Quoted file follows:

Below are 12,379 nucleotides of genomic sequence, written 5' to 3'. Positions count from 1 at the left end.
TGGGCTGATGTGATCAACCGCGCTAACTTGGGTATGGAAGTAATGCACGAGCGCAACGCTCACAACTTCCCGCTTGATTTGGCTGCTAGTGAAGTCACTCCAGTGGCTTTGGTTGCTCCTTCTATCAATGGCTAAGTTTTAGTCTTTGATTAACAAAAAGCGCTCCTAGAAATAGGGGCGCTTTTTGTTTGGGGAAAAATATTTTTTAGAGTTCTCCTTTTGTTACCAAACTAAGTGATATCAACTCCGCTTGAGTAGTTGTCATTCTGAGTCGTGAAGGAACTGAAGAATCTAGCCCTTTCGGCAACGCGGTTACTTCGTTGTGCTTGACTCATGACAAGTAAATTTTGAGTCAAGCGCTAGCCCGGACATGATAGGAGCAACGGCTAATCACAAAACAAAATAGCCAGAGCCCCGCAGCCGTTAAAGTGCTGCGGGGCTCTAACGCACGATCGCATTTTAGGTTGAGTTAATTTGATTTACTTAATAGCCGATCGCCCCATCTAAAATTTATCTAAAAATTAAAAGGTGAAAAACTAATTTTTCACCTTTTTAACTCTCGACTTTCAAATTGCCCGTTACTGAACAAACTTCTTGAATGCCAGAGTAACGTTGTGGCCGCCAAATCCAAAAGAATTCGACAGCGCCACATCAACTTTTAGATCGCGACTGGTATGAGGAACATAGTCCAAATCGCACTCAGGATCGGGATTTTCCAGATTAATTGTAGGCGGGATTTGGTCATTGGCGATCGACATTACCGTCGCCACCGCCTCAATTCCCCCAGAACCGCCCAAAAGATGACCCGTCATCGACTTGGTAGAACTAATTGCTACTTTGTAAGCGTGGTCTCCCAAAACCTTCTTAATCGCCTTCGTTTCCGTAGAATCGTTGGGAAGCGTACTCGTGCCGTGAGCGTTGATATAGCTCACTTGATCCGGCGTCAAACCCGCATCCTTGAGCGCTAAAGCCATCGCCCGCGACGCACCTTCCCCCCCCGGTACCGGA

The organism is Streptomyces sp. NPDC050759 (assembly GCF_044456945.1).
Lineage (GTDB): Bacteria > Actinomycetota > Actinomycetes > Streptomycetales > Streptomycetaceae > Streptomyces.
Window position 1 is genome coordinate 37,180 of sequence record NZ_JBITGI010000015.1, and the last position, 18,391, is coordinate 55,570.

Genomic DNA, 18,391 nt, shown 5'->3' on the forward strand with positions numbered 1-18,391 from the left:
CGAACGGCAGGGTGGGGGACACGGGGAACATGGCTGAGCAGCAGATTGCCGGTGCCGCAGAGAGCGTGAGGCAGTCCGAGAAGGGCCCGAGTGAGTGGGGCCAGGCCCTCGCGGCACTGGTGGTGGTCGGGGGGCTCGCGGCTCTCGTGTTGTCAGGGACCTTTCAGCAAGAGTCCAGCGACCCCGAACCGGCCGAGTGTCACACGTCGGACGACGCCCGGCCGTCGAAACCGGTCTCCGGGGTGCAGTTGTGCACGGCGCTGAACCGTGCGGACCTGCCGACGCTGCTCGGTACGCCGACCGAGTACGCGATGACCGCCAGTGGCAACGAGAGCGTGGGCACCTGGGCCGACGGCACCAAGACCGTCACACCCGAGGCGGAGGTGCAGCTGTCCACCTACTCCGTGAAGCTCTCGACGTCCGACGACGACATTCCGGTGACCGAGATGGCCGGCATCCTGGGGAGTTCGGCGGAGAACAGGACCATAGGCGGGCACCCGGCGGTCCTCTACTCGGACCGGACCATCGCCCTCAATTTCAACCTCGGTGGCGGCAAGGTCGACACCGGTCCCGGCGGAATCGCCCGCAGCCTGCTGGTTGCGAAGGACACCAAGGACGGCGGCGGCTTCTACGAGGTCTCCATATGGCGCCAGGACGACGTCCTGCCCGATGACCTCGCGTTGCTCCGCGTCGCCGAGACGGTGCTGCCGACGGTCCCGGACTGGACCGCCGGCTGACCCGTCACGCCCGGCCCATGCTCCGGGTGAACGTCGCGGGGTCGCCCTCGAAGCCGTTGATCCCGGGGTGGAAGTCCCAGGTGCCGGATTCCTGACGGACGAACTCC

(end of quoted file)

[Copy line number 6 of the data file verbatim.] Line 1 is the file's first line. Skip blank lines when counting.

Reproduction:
Genomic DNA, 18,391 nt, shown 5'->3' on the forward strand with positions numbered 1-18,391 from the left: